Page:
Emma Rosen, writer, mother, singer and breastfeeding advocate. shares her views about the realities of becoming a parent and why honesty in motherhood is so important.
Hands up if you’ve heard phrases like, ‘You’ll forget it all soon enough,’ ‘At least you got a healthy baby,’ ‘You’ll miss these years – the best of your life.’ Did it make you want to kick those people in the shins for brushing you aside?
People do have a tendency to rose-tint parenthood.
The wonderful little bundle, the hours gazing at them, the fulfilment of raising this little human… These things are of course true – I’m not trying to say that parenthood is a constant thankless slog – but it’s important to remember the other side: the difficulty of growing and birthing a tiny human, the mum guilt, the ‘so tired I might die’, or the isolation. None of these things make parenthood bad – rather, they make it real. Human relationships aren’t easy, they’re complex. I’m sure every one of you could tell me the most annoying things about the person you love most or the hard things about a job you love. Everything is multi-layered.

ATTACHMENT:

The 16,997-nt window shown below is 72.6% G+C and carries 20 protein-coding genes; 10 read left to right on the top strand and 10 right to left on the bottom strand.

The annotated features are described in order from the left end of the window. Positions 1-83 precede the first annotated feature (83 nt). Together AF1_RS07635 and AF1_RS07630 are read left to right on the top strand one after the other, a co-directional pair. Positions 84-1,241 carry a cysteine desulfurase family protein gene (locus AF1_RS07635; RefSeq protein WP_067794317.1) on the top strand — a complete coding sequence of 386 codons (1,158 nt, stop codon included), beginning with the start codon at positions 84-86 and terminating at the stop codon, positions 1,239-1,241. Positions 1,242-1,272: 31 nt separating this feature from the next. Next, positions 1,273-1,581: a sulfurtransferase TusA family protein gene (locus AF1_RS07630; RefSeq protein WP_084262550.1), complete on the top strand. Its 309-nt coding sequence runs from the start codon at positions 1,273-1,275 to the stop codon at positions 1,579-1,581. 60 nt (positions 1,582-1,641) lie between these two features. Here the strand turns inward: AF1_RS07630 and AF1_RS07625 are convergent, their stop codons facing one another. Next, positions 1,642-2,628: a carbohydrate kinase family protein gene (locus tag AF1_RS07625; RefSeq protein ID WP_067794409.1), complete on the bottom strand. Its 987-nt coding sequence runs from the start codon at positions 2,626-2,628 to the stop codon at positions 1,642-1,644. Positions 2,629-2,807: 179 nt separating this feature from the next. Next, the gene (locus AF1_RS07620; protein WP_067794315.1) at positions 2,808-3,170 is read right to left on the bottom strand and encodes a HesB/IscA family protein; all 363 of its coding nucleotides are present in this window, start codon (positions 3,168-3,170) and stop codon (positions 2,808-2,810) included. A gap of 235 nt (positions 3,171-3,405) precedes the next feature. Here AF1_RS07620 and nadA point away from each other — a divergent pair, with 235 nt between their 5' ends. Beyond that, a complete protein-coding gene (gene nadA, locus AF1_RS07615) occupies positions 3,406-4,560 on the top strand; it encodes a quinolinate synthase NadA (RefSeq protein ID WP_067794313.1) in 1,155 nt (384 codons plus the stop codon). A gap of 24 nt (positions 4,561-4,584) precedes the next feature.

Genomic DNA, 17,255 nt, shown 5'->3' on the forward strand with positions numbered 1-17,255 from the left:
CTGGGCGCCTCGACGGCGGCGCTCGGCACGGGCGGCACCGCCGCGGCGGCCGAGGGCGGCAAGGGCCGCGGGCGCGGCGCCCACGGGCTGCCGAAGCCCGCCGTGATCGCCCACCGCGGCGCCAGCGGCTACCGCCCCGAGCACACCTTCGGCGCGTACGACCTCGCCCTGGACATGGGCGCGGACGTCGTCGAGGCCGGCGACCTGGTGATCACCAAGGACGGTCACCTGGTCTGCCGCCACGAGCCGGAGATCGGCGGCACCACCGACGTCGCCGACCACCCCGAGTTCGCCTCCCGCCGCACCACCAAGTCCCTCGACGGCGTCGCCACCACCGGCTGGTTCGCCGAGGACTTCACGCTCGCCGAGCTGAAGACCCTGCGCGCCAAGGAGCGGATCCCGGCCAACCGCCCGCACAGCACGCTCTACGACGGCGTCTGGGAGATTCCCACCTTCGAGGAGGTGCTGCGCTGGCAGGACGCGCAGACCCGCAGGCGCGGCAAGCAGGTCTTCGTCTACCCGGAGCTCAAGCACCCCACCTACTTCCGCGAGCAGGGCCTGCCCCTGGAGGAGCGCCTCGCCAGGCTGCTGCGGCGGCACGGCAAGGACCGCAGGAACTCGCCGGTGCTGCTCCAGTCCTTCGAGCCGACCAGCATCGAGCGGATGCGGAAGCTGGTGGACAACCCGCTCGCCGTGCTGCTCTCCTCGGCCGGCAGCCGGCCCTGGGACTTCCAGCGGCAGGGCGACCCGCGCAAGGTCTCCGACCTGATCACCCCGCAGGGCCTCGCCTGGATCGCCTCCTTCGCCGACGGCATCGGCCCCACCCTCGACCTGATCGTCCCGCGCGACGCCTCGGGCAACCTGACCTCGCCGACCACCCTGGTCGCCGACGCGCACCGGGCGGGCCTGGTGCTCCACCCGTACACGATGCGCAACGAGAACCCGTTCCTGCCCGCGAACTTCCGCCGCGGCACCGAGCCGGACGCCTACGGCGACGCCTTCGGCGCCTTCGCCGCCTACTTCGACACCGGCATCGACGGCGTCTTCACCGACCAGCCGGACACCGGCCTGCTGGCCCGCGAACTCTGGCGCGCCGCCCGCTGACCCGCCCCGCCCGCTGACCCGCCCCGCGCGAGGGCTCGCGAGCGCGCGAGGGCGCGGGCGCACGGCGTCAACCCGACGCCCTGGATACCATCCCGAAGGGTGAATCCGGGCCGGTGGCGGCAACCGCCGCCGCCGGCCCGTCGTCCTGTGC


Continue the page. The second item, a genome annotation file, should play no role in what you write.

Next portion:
It’s normal to want to put a positive spin on experiences; the issue is that when we sugarcoat our experiences we influence the expectation of others. If pregnancy or parenthood are set up as perfect and beautiful, when our personal experiences are different we feel cheated, or worse, responsible. That doesn’t mean we should be spreading horror stories either, we just need to be honest.
Humans communicate and learn through social stories.
If we were in hunter-gatherer communities we’d be sitting round the fire sharing tales, but we don’t do that any more. We are increasingly isolated and living in filtered online communities. The implications of this are that our personal interactions become so much more important in establishing what constitutes an ordinary experience.
I wrote my book Milk as an honest story of my pregnancies, birth and breastfeeding. It’s a complex story with cultural, social and historical context. My experience was good, bad and every shade in between. I wanted make sure my telling of it was honest in order to help other parents feel less alone or for birth workers to have more empathy. My story is my own and of course everyone’s experience is different. Whilst not everyone is going to write a book about their experiences, you will most likely be talking about them in some form. Be real – we owe each other the benefits of our shared stories.
Emma Rosen loves all things breastfeeding and volunteers as a peer supporter at a local breastfeeding support group. When she’s not writing or chasing her children, Emma makes YouTube videos, stares at the sea and sings in a band.